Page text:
Citation: Journal of Climate 18, 9; 10.1175/JCLI3342.1

Fig. 5.
Fig. 5.

Pdf and cdf of daytime (solid line) and nighttime (dashed line) cloud microphysical and radiative properties from all 5-min samples at the ARM SCF during the 6-yr period.

Citation: Journal of Climate 18, 9; 10.1175/JCLI3342.1

Fig. 6.
Fig. 6.

Same as Fig. 1, except for monthly cloud fraction derived from the 6-yr ARM SCF dataset.

Citation: Journal of Climate 18, 9; 10.1175/JCLI3342.1

Fig. 7.
Fig. 7.

Monthly averages of combined daytime and nighttime cloud macrophysical properties from the 6-yr ARM SCF dataset. The bottom and top of the box represent the 25th and 75th percentiles, the bottom and top of the whisker represent the 5th and 95th percentiles, and the shorter and longer lines across each box represent the median and mean, respectively. The distribution at the far right (ANN) of each plot shows cumulative statistic from both daytime and nighttime datasets during the 6-yr period, and the yearly average from entire dataset is drawn across the entire plot.

Citation: Journal of Climate 18, 9; 10.1175/JCLI3342.1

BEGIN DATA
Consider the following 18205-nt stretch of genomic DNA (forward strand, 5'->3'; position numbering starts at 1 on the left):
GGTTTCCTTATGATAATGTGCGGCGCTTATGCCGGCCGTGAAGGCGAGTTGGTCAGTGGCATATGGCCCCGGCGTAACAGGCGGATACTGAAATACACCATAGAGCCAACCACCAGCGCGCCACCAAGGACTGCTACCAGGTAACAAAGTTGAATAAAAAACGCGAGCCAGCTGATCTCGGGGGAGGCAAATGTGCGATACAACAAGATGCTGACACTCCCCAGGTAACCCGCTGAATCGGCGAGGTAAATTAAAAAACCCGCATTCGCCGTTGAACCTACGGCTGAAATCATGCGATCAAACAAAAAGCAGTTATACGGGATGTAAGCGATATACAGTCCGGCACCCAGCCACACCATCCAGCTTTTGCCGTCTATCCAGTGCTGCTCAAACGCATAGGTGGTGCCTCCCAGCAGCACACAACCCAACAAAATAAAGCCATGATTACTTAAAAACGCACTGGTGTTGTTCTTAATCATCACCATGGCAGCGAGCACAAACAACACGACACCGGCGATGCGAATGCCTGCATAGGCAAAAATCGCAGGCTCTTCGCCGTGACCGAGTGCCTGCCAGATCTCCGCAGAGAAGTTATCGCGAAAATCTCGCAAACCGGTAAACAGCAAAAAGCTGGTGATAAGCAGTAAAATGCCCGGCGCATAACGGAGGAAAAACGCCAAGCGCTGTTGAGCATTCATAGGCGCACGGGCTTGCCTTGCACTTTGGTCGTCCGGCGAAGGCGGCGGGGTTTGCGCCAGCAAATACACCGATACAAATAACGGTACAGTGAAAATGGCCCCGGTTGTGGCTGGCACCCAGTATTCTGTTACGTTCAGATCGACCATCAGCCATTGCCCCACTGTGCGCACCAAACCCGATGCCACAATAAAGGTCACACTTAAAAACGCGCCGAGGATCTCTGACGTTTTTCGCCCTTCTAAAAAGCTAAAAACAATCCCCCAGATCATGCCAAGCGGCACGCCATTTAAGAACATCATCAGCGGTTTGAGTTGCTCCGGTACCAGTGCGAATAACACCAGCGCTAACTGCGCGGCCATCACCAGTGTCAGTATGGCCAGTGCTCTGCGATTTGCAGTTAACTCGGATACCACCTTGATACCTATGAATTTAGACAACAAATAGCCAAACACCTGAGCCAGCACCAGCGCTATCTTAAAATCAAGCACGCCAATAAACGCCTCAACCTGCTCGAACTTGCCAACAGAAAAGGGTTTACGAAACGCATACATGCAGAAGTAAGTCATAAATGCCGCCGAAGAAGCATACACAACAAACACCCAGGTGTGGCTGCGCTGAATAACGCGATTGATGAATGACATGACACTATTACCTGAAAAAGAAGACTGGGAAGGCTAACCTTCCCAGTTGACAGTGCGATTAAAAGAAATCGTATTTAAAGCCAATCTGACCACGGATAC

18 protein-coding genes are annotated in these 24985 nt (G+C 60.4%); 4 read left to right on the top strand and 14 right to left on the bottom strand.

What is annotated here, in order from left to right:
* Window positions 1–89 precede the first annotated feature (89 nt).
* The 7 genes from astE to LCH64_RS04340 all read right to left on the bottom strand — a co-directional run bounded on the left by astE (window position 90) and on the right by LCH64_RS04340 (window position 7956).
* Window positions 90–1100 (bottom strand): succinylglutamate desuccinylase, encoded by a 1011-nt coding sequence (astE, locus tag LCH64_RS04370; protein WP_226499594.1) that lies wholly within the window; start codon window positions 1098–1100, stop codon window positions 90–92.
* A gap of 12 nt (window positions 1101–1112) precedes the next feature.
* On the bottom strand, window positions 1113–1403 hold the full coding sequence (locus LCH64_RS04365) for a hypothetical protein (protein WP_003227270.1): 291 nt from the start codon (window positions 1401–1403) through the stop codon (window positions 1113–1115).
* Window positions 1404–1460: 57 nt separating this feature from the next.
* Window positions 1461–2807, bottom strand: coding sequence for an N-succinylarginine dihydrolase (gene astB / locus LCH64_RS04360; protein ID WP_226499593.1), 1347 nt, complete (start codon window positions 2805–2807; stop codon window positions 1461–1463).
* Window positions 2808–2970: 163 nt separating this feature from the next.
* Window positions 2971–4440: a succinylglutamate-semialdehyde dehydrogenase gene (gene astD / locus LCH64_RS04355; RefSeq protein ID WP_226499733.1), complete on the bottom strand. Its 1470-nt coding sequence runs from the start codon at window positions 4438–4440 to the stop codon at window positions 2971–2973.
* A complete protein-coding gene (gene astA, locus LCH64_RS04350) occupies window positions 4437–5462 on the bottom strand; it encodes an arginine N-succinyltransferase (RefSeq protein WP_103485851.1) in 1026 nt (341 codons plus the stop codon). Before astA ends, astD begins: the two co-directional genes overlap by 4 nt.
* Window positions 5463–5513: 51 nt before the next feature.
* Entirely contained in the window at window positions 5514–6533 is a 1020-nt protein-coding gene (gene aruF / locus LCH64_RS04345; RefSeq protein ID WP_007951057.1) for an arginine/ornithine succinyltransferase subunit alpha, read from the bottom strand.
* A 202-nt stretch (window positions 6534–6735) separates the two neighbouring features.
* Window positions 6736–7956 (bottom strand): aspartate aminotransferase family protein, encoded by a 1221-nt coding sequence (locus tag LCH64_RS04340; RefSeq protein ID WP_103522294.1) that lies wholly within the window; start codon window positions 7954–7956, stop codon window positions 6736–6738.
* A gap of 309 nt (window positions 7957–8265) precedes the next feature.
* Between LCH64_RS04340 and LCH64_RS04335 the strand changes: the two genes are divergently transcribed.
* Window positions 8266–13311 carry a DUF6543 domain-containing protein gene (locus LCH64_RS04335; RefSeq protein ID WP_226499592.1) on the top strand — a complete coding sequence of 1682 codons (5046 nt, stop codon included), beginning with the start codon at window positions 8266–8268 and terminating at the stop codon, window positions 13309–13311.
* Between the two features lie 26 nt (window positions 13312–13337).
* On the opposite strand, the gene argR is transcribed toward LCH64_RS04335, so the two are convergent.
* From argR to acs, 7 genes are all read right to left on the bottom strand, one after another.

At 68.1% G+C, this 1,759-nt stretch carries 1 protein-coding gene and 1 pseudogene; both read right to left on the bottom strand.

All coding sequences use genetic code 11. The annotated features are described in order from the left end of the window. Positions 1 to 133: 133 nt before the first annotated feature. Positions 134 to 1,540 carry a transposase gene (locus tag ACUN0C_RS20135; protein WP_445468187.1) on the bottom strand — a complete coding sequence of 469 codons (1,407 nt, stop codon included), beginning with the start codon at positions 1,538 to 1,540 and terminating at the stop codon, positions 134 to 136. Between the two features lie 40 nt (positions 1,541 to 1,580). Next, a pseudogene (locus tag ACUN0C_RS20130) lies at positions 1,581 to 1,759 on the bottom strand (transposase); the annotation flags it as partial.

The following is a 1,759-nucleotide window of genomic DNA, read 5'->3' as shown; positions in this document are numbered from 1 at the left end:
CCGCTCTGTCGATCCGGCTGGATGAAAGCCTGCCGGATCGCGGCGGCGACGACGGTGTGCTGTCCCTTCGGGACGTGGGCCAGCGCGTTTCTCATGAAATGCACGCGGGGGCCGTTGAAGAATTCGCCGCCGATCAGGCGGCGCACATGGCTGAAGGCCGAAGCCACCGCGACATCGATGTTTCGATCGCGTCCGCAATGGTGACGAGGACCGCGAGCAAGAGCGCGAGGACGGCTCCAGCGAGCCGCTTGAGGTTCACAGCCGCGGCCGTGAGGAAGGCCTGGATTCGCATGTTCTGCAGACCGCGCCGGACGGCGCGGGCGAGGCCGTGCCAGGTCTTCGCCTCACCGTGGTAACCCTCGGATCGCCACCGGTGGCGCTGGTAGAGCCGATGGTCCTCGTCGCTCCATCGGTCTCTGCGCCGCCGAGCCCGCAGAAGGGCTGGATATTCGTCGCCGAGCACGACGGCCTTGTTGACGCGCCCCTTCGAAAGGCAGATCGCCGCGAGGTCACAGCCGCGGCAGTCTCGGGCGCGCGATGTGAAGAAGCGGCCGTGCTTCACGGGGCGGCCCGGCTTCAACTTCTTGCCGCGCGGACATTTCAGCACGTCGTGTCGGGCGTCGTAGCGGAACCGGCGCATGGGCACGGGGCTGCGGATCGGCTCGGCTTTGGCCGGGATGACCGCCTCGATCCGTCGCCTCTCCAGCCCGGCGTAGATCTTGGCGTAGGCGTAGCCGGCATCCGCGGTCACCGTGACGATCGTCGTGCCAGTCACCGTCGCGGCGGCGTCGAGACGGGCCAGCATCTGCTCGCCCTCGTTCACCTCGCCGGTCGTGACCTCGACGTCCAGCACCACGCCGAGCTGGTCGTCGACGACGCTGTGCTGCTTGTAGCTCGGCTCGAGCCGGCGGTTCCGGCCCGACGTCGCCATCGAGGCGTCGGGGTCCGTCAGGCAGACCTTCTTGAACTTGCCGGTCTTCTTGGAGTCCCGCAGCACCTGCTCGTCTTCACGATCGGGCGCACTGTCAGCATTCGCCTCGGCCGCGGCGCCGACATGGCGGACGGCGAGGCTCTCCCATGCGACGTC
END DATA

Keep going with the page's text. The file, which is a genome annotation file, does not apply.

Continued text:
Fig. 8.
Fig. 8.

Same as Fig. 7, except for cloud microphysical properties. The radiative properties, transmission, and cloud albedo are derived from the daytime dataset only.

Citation: Journal of Climate 18, 9; 10.1175/JCLI3342.1

Fig. 9.
Fig. 9.

Same as Fig. 1, except for hourly cloud fraction derived from both daytime and nighttime datasets at the ARM SCF during the 6-yr period. The ARM SCF local noon is ∼1230 LT (UTC = local time + 6 h).

Citation: Journal of Climate 18, 9; 10.1175/JCLI3342.1

Fig. 10.
Fig. 10.

Same as Fig. 7, except for hourly means of low cloud properties from both daytime and nighttime datasets. The distribution at the far right (A) of each plot shows cumulative statistic from both daytime and nighttime datasets during the 6-yr period, and the yearly average from entire dataset is drawn across the entire plot.

Citation: Journal of Climate 18, 9; 10.1175/JCLI3342.1

Table 1.

Cloud property measurement and retrieval methods used at the ARM SCF.

Table 1.
Table 2.

Seasonal and yearly averages, standard deviations, medians, and modes of various cloud parameters derived from the 6-yr ARM SGP dataset

Table 2.